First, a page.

Is More Competition the Cure in Pricing Debate?

Nov 02, 2016
Policymakers, payers and pharma companies weigh strategies for rationalizing drug prices
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Startling price hikes for Mylan’s EpiPen and other important therapies have put the spotlight on the many factors that protect prescription drugs from normal economic pricing pressures, at least for the first few years that an innovator medicine comes to market. Critics say too-high costs block patient access to critical therapies; industry executives claim that the prospect of strong return-on-investment is needed to drive innovation, and that price cuts for new hepatitis C treatments demonstrate that competition works.


 
There’s no shortage of factors influencing pharma markets. Common to all industry sectors are mergers and acquisitions that reduce competitors, and marketing and advertising programs designed to build market share. More unique to drugs are their opaque pricing practices and patent and exclusivity policies that can limit competition. Pharmacy benefit managers (PBMs) and payers, moreover, influence drug coverage, discounts and reimbursement, while more high deductible policies from insurers expose consumers to stiff out-of-pocket costs.

 
But the really big gorilla shaping pharma markets is the government. FDA policies and programs determine when and how products gain market approval. And while FDA strives to keep out of the pricing fray, its complex legal requirements greatly influence drug development, marketing and prescribing.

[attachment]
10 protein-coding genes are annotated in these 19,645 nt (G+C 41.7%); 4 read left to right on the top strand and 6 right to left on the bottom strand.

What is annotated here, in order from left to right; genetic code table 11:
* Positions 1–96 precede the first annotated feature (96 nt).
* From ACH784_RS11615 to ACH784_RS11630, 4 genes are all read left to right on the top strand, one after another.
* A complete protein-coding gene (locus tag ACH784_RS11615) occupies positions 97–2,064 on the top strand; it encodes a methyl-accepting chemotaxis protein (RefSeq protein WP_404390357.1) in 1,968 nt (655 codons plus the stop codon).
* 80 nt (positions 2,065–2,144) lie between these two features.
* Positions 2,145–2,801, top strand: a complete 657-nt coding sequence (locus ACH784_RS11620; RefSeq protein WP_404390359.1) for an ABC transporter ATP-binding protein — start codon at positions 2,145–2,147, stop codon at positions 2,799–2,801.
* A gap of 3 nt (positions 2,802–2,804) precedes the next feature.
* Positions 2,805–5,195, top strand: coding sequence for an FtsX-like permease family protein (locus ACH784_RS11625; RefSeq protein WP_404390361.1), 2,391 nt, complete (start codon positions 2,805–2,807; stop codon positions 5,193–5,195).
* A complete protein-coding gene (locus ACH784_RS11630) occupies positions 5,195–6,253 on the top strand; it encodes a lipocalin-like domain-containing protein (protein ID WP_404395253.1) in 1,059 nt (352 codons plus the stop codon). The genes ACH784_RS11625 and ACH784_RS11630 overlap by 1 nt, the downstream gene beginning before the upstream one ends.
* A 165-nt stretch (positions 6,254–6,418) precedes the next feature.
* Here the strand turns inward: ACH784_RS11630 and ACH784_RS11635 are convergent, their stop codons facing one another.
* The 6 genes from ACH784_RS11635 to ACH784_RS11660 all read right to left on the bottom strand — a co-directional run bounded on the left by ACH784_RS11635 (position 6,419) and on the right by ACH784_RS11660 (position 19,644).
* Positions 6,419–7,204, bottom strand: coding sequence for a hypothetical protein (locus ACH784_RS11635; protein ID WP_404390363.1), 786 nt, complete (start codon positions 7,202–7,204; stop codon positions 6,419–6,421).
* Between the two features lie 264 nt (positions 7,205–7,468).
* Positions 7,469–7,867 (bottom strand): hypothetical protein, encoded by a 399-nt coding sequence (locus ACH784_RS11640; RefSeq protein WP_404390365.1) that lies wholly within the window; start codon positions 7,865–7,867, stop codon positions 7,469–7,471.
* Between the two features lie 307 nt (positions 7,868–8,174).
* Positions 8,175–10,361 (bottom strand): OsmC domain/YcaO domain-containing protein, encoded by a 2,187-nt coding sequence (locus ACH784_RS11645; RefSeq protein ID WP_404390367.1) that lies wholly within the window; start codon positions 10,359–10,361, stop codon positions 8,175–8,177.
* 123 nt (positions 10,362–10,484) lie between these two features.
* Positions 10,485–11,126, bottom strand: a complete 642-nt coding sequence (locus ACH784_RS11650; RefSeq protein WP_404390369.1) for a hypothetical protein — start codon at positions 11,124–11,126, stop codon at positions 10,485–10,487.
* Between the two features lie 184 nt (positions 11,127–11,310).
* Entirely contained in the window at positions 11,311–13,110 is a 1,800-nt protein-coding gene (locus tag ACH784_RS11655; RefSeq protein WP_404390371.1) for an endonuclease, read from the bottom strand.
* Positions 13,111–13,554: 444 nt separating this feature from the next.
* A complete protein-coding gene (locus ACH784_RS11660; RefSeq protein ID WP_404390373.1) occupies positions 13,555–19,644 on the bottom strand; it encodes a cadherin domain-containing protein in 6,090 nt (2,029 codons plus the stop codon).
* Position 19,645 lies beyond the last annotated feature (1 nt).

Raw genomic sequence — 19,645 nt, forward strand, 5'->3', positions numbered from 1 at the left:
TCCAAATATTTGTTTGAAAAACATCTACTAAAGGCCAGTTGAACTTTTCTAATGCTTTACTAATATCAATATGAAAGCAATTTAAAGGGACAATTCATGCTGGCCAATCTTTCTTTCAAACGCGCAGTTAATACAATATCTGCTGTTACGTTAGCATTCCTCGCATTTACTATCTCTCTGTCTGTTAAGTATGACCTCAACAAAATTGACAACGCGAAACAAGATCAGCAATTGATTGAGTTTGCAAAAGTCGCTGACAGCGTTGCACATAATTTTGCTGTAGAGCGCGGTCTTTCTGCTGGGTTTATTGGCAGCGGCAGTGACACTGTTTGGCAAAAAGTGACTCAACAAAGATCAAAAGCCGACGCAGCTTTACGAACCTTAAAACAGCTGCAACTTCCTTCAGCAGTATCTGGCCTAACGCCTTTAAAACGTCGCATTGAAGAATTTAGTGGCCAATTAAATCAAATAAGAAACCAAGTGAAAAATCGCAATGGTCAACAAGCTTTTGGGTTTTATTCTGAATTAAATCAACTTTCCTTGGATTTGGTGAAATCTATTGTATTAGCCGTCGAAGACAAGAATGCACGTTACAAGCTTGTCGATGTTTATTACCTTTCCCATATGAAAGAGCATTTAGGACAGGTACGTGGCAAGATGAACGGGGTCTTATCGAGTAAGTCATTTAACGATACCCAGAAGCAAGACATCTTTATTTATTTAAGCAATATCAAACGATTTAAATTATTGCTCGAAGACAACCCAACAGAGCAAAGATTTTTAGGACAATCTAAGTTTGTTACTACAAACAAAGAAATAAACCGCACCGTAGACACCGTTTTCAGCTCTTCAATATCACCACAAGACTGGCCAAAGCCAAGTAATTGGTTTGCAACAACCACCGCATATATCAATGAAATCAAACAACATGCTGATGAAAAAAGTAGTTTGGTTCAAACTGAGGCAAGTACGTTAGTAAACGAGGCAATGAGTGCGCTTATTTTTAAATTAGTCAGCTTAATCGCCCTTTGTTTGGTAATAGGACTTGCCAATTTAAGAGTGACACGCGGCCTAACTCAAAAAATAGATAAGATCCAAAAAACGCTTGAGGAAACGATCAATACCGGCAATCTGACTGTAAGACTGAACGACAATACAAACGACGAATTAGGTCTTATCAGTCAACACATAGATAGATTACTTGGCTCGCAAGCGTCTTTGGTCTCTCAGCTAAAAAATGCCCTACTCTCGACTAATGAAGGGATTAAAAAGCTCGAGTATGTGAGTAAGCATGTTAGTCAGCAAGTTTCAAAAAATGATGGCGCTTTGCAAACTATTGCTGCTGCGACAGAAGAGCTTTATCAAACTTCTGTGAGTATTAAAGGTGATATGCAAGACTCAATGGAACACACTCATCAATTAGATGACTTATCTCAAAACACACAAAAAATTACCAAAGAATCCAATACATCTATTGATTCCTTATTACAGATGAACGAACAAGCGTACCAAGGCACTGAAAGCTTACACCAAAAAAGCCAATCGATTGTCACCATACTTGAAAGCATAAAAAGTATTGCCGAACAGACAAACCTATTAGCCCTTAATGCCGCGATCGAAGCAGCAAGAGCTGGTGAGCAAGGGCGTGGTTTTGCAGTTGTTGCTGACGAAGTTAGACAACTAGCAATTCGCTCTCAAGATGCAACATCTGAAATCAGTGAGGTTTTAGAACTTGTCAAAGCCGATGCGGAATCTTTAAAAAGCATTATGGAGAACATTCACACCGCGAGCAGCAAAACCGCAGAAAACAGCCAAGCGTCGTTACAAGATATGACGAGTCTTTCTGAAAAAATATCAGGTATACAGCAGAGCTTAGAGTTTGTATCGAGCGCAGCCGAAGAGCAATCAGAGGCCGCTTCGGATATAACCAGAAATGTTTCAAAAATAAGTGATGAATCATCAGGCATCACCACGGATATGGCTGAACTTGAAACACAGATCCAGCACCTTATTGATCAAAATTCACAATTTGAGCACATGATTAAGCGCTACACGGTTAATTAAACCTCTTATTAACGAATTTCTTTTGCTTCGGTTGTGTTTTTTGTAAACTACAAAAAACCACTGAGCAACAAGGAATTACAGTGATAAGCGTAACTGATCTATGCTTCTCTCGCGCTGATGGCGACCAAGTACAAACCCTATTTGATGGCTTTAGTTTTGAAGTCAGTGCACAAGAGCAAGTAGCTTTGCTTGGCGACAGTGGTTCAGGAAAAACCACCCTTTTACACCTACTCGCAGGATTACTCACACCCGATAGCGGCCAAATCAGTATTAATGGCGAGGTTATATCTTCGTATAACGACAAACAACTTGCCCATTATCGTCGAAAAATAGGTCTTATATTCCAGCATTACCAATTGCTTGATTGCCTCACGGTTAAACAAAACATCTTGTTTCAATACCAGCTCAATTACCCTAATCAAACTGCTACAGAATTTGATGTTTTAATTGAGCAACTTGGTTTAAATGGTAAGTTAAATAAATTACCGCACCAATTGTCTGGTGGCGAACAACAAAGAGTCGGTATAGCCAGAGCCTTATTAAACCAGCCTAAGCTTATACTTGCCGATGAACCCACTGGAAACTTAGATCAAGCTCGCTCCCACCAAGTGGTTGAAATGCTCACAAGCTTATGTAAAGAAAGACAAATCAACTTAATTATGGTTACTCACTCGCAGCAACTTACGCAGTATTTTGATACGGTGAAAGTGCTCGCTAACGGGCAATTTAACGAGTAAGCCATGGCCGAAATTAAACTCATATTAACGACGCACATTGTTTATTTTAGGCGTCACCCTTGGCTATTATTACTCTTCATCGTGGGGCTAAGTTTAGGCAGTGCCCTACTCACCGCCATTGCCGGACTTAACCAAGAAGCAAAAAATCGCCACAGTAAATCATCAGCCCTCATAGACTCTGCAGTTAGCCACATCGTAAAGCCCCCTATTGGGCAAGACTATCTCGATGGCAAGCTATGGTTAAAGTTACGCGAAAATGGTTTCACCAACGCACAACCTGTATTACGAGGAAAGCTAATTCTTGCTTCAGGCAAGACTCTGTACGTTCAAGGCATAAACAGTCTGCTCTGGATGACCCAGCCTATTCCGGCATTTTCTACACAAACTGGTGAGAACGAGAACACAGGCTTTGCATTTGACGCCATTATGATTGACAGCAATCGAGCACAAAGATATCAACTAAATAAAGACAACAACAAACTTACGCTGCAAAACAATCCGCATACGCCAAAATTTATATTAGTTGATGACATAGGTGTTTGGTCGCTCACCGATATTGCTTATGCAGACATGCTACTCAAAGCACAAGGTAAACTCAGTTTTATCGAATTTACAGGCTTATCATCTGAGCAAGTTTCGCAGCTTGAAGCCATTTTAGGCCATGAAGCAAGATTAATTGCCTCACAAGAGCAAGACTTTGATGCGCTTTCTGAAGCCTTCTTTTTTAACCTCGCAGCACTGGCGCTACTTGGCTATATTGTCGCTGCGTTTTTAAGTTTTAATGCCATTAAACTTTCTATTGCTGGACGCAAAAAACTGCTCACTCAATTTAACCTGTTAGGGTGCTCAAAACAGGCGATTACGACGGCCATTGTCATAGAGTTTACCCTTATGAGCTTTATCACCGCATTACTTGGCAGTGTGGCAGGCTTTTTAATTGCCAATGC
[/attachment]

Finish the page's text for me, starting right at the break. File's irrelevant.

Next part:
State and federal health programs, moreover, are leading purchasers of prescription drugs, as seen in the nearly $1.3 billion Medicare and Medicaid spent on EpiPens from 2011 to 2015. The Medicaid “best price” program affects drug prices for both the public and private sector, and Medicare Part B and Part D drug plans influence coverage decisions, particularly for expensive-cost therapies to treat serious conditions.

 
Congress also can have a major impact on the pharmaceutical market, as seen in multiple Committee hearings this fall on barriers to generic competition and specific cost issues for opioid abuse treatments and EpiPens. There’s much talk about changing the law to permit Medicare to negotiate drug prices, and several drug pricing proposals have bipartisan support on Capitol Hill.


 
Generating generics


The pharma market has been transformed over the last 30 years under rules hospitable to generic drugs, and these low-cost products now account for more than 80% of prescriptions in the US. New biosimilars are slated to have a similar impact once the competing parties work out disputes over patent infringement issues, exclusivity and claims about adequate “similarity” testing.  


 
The latest scuffle involves charges that brands use restricted distribution programs such as  Risk Evaluation and Mitigation Strategies (REMS) to block generics makers from drug supplies needed for comparative clinical testing. Similar to many brands, Mylan protected EpiPen’s market from generic competition by filing a citizens’ petition with FDA, challenging the comparability of other injectors and, most recently, promising a fast rollout of a half-price “authorized generic” (AG) version.